Port Browning

Port Browning
    I strongly suggest that any boater that imagines they will be cruising Canadian waters to first visit Blaine and acquire your NEXUS Pass. Everyone crossing the border on your vessel needs their own NEXAS Pass or you will need to report to a designated Customs Dock. Having this card allows you the convenience of using a cell phone to clear Customs upon arriving at the US/Canadian border indicated on your Chartplotter, rather than the time consuming task of reporting to that designated dock. The reason I mention this is because many boaters want to proceed slowly up the Gulf Islands traveling only one to three hours a day. Many of us use Bedwell Harbour or Poets Cove as an entry point then we can proceed leisurely through Pender Canal and Shark Cove in to Port Browning.
   There’s a fairly large area suitable for anchoring just before the docks and just east of the long gravel beach. It’s easy to find your own spot in 25 to 35 feet of water near 48o46.469’ N 123o16.282’W. Another area is just northeast of the red marker, U52, just outside the Browning Harbour Public Wharf. It seems like it matters not how many other boats are at anchor here, you don’t get that crowded feeling, e.g. Montague Harbour.
     A nice place to have your first Happy Hour at this anchorage is at the Port Browning Marina and Resort. After setting a crab pot or two, take your dinghy to the Marina and walk up to the expansive grounds surrounding the resort. The friendly restaurant seems to feature a different “special” every evening, all good fare.  Don’t isolate yourselves from the locals; you’ll be surprised what you can learn about North Pender Island by just striking up a sincere conversation. They all seem to like talking so practice your interrogation skills.
   The history of Port Browning is a bit scattered but the stories told at the local tavern are worth listening to.  Seems like everyone wants to share their knowledge. Like the port was named after George Alexander Browning, an assistant surveying officer aboard the Beaver in the mid 1860’s. He was apparently a successful officer since so many places in Canada carry his name. Brackett Cove, where the marina is located, was named after James Alexander Brackett and wife Margaret who pioneered here from Ontario. There is a house down the beach that must have been something great in years past but currently is a little rough around the edges and I understand from the barkeep that it still belongs to the Brackett family. You get here by simply wandering around the beach to the east of the large ball, camping, dog-walking, sun-tanning field. We peered in the windows and only imagined the grandeur of days past. Port Browning is a peaceful and secure anchorage and not really out of your way so give it a try. You may stay longer than previously planned. Taking a blanket and a picnic lunch seems to be popular on the large lawn. Just don’t park yourselves where and impromptu hockey game, a Frisbee tournament or a horse shoe game is underway.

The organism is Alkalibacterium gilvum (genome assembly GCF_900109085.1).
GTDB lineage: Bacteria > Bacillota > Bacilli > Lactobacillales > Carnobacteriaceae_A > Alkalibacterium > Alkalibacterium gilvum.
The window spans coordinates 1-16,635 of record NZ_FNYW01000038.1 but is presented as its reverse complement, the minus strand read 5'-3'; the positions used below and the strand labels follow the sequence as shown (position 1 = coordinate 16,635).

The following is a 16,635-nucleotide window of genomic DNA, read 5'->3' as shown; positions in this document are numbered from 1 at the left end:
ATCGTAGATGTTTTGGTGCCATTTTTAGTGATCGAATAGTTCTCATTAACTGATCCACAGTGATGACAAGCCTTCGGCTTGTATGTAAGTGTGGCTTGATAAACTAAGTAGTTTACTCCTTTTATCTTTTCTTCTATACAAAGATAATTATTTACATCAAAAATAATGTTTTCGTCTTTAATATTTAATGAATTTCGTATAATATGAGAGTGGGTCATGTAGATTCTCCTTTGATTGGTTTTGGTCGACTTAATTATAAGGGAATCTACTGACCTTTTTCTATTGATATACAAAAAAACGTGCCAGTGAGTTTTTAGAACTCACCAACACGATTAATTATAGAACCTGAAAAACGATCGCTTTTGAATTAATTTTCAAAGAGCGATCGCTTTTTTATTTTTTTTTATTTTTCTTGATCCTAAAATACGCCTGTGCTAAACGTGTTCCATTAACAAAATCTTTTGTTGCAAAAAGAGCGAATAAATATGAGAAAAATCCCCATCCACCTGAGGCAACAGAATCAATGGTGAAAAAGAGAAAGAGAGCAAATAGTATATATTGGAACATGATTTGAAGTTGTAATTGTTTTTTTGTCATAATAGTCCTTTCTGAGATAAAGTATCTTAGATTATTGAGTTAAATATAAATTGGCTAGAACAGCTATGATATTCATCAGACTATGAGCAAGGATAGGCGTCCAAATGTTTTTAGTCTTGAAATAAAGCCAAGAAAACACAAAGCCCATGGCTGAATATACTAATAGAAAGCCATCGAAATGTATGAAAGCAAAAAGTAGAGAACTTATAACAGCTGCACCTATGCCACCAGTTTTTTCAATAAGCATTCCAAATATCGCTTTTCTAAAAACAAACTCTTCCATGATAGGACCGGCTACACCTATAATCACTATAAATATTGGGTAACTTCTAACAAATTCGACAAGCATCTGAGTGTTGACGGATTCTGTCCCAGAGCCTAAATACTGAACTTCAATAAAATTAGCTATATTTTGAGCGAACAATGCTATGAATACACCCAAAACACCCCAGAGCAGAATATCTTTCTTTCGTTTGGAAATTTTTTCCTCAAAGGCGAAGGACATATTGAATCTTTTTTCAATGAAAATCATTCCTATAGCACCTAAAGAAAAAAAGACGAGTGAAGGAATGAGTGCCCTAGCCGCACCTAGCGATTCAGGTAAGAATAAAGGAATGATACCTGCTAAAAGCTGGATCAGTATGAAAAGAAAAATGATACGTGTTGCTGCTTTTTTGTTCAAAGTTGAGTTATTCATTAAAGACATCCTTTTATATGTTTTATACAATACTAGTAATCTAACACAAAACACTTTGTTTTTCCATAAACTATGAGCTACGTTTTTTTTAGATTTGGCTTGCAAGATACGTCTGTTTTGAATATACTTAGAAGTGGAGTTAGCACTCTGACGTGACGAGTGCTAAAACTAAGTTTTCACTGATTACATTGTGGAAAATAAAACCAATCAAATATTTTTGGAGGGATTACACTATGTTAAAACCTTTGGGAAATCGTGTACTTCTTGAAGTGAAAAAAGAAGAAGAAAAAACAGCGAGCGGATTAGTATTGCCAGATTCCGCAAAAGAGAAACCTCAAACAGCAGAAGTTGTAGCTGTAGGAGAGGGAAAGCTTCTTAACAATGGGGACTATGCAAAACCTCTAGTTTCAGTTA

Leaving Port Browning headed north you enter Plumper Sound and Navy Channel, being aware of the marked reefs and rocks along the way. Before you enter the wide passage between Saltspring and Galiano Islands, you will encounter the BC Ferry traffic coming and going around Active Pass. AIS will alert you to this traffic before you see them so you can steer clear of these big boats.
See you there,
Don and Carolyn Bloye
MV Island Spirit
Don Bloye
PhotoGraphic Moods

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